Philadelphia Property Owners can Benefit from Little Known Exemption

by Francine D'Elia Wirsching on April 23, 2010

Homeowners are saving a lot of money on their property transfers, and it all comes down to three letters: FIP

What is a FIP?

In the City of Philadelphia, in accordance with Bill #070541 amending the Realty Transfer Tax section of the Philadelphia Code, you are considered an FIP (Financially Interdependent Person) if you are “Persons who live together as a single household and who, for at least six months, have agreed to share the common necessities of life and to be responsible for each other’s common welfare.”

FIP status is blind to sexual orientation and familial relationships also may qualify such as aunt, uncle, and nephew. The Amendment refers to “the relationship between or among individuals responsible to one another for the common necessities of life (i.e., food, clothing, shelter, etc).”

The Benefits of FIP Status

How might you benefit? If you and your co-FIP own real estate together and one of you no longer wishes to own the property, the Deed conveying his/her interest to you will not be subject to the City’s portion of the realty transfer tax as it would have been prior to the Amendment. The transfer tax in Philadelphia is 3% and on transfers for nominal consideration, the tax is based upon the Fair Market Value of the property. The tax is prorated in accordance with the percentage of interest being transferred.

This exemption also applies to adding a Financially Interdependent Person to your Deed.

Registered Life Partners are not required to prove their financial interdependence.

What to Expect

Your Deed transfer could be subject to audit by the Department of Revenue. Your status will be verified by your submitting documentation including, but not limited to, copies of statements of joint bank accounts, joint utility bills, and proof that you have equally shared in housing expenses.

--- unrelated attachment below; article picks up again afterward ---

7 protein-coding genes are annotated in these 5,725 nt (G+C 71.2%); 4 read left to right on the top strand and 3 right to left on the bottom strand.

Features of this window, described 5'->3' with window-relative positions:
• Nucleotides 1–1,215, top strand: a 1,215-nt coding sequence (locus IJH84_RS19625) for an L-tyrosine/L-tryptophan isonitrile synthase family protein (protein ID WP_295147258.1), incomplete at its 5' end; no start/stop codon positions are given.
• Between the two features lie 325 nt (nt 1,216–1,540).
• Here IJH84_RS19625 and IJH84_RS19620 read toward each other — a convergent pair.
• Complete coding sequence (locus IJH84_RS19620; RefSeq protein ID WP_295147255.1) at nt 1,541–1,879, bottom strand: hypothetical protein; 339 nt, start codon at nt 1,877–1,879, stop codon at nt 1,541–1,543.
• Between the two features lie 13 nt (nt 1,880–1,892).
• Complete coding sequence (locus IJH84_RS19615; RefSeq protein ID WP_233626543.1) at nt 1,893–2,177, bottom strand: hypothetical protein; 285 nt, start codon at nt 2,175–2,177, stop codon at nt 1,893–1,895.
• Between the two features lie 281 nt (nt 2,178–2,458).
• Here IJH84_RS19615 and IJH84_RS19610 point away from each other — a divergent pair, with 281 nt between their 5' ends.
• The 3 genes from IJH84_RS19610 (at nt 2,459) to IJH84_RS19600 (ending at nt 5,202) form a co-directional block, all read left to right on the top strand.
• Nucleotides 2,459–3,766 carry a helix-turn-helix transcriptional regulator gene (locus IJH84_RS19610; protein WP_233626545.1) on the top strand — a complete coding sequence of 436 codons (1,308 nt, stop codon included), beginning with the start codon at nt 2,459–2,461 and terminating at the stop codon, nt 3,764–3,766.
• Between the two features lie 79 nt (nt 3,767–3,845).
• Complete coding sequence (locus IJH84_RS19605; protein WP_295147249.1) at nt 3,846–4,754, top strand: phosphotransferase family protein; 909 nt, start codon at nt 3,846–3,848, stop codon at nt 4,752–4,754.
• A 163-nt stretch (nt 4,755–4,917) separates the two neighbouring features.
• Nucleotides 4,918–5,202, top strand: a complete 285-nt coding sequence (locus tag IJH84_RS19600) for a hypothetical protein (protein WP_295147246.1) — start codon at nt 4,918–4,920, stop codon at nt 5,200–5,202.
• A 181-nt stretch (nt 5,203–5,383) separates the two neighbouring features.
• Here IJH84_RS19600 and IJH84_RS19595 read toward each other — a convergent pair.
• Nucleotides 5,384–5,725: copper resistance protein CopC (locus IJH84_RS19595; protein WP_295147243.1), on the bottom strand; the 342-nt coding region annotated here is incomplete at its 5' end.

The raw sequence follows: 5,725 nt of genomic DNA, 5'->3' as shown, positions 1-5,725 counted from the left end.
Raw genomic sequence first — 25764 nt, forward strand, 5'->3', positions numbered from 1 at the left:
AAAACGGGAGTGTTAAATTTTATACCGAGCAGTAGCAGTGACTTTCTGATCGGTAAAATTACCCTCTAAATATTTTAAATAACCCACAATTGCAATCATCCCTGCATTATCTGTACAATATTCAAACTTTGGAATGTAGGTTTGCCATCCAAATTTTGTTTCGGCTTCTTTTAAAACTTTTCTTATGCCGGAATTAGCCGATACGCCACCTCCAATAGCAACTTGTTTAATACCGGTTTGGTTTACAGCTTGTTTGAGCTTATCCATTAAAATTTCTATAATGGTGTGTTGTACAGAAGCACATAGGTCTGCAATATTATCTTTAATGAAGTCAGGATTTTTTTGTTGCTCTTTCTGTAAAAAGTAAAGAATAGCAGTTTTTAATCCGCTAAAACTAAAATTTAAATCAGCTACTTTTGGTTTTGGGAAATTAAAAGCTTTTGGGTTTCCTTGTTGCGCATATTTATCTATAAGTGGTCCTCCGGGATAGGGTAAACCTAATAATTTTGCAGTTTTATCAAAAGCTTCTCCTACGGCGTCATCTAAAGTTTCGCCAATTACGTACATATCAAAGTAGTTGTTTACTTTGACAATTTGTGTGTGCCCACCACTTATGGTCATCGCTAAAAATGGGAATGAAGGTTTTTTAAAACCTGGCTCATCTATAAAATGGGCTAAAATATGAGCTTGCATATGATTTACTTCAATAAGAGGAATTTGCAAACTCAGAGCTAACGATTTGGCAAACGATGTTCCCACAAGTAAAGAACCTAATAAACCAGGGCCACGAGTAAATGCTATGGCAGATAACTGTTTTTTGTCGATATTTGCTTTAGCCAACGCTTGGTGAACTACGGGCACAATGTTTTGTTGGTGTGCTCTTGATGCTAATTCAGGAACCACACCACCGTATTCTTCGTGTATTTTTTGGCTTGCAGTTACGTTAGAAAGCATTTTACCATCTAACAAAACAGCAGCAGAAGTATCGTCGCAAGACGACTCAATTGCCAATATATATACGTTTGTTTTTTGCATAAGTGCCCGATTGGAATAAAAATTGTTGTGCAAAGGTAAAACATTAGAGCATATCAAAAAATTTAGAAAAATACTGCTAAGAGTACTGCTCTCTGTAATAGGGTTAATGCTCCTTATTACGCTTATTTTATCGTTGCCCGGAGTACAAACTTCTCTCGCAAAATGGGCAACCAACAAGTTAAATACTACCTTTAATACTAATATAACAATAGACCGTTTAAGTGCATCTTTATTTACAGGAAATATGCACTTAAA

To protect against the misuse of this benefit, the immediate subsequent transfer of the property within a certain time frame may cause the Department of Revenue to “look back” and tax the previous exempt transaction.

Important to Note

The Commonwealth of Pennsylvania does not recognize an exemption for property transfers between Financially Interdependent Persons; therefore, the transfer will be subject to the 1% Realty Transfer Tax imposed by the Commonwealth of Pennsylvania. The tax is prorated in accordance with the percentage of interest being conveyed.

As in the past, there is no City or State transfer tax assessed on transactions between husband and wife and parent and child.

Where to Turn

There is no doubt that the FIP exemption will benefit many residents and while the transfer is not complex, certain procedures must be followed including the signing and filing of multiple Affidavits. When your real estate transaction requires title insurance and you believe you might be eligible for the FIP exemption, be sure to select a title insurance professional experienced in these transfers. For Deed transfers not requiring title insurance, contact a real estate attorney.

Visit Phila.gov for Bill No. 070541 for details.

{ 2 comments… read them below or add one }

1 Emily Sims March 21, 2011 at 1:00 pm

Hello.

My partner and I are refinancing her house so that my name will be on the deed and the mortgage. We want to apply for the Financially Interdependent Persons exemption but I am having trouble finding informatin on how to do so. Is there an application? Can it be filed online? Or do we need to go to City Hall? And, if so, where do we go in City Hall? If anyone could help to answer these questions, I’d be very grateful! Thanks very much, ~Emily

2 Francine D'Elia Wirsching March 22, 2011 at 2:09 pm

Emily, thank you for your inquiry. There are specific steps to follow. Please contact me directly at 610-834-6080. Thank you. Francine

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